With under 4 weeks to go until Christmas it’s just about acceptable to start writing about it…just. Although compared to when the stores and adverts start with the festivities I’m practically in mid-February about now.
For anyone like me, that is someone who very much enjoys Christmas and everything it’s about but is more than happy to concentrate that enjoyment around the few days before and after Christmas day, then you’ll already be sick and tired of Christmas adverts. I do appreciate that this may be a niche standpoint, but I’m hoping there are others like me out there. You know, it’s not Bah Humbug, it’s more about having too much of a good thing.
Anyway, back to those annoying adverts. You’ll be hard pressed to find anyone who hasn’t see the John Lewis advert for example. A moment in the calendar which is unfathomably becoming even more anticipated than Christmas day itself. Young and old gathered round the fire place watching an emotional story about how an incredibly rich and successful musician became incredibly rich and successful. Doesn’t this just sum up everything that Christmas is about?! No pressure parents but you do realise that you’re now obliged to fork out £800+ on a piano unless you want to bear the weight of guilt of never giving your little ‘un the chance to succeed in life forever more. A small price to pay I’m sure you’ll agree, and one that I’m sure John Lewis are hoping for too.
For every 100 emotionally compliant people who HAVE seen the John Lewis Christmas advert, there is perhaps just the 1 who has seen the ‘other’ John Lewis Christmas advert. Yet, I would argue (and I’m about to don’t worry) that the ‘other’ advert is perhaps the most interesting and relevant piece of marketing this year…
You may be aware of the ‘other’ John Lewis. In fact, the man called John Lewis who just happened to have set up his Twitter account some years ago with the handle @johnlewis. Innocently enough seeing as he lives in America. However, poor old John is bombarded on a daily basis by customers complaining (and praising it has to be said) to John Lewis (the department store). Any like-minded person would have changed their handle or simply hurled their phone into the flames or Mordor, yet @johnlewis responds with great wit and warmth to these tweets, so much so that he is a bonafide Twitter celebrity with over 61,000 followers!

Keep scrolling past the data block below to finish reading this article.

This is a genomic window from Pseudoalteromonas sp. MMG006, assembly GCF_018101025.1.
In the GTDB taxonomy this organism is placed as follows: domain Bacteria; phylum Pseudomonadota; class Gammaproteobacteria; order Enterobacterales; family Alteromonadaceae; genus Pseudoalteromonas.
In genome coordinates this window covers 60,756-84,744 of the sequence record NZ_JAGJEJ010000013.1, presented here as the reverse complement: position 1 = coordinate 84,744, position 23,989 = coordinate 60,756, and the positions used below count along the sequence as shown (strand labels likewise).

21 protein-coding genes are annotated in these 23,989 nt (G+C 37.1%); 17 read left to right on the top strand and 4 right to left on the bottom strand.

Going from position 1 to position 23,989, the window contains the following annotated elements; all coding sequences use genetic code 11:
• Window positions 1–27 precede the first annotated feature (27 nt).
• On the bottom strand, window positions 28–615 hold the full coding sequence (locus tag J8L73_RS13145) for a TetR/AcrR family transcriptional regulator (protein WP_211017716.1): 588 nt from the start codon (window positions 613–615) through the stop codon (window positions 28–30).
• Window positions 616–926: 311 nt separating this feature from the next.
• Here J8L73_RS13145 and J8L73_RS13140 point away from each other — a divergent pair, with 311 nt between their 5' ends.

This whole shebang peaked this year as Twitter commissioned an ‘alternative’ John Lewis Christmas advert, featuring the great man himself. If you’ve not seen it, it’s excellent, and can be found here; https://www.youtube.com/watch?v=l5e_AKrc7tk
Why is this so good? Well for one thing it’s funny and it taps into everything that makes Twitter so good (i.e. recurring jokes that never end but somehow get better) but also it fundamentally taps into a key trend that every brand, retailer, etc. is striving to nail – that of AUTHENTICITY
Authenticity is a key word for Generation Z and one with far reaching implications. Nurturing and maintaining authenticity is a sure fire way to gain credibility and loyalty from Generation. More so a lack of authenticity or worse – trying to fake it – is a one way ticket to the bottom of the pile. One of the key drivers of authenticity is trust and Generation Z are smart to the ways of social media. It’s no longer enough for a brand to have a social profile that alludes to having a personality – they can see through this façade to the inevitable hordes of interns or chatbots that are actually doing the posting. Gen Z want the real you, warts and all. This is key – they know we live in a world that isn’t perfect so to see a retailer, manufacturer or celebrity that operates within a perfect world immediately rings alarms bells and gives off an aura of inauthenticity.
27% of 18-24 year olds say that social media influences them to buy a particular product, compared to just 13% who are influenced by traditional brand adverts.
We can all be a bit more ‘Mr’ John Lewis this year – give a little bit back and have some fun, and maybe, just maybe, that’s what our kids want more than a piano.
CLICK HERE to find out more about the KAM Media Generation Z report
Blake Gladman / Strategy & Insight Director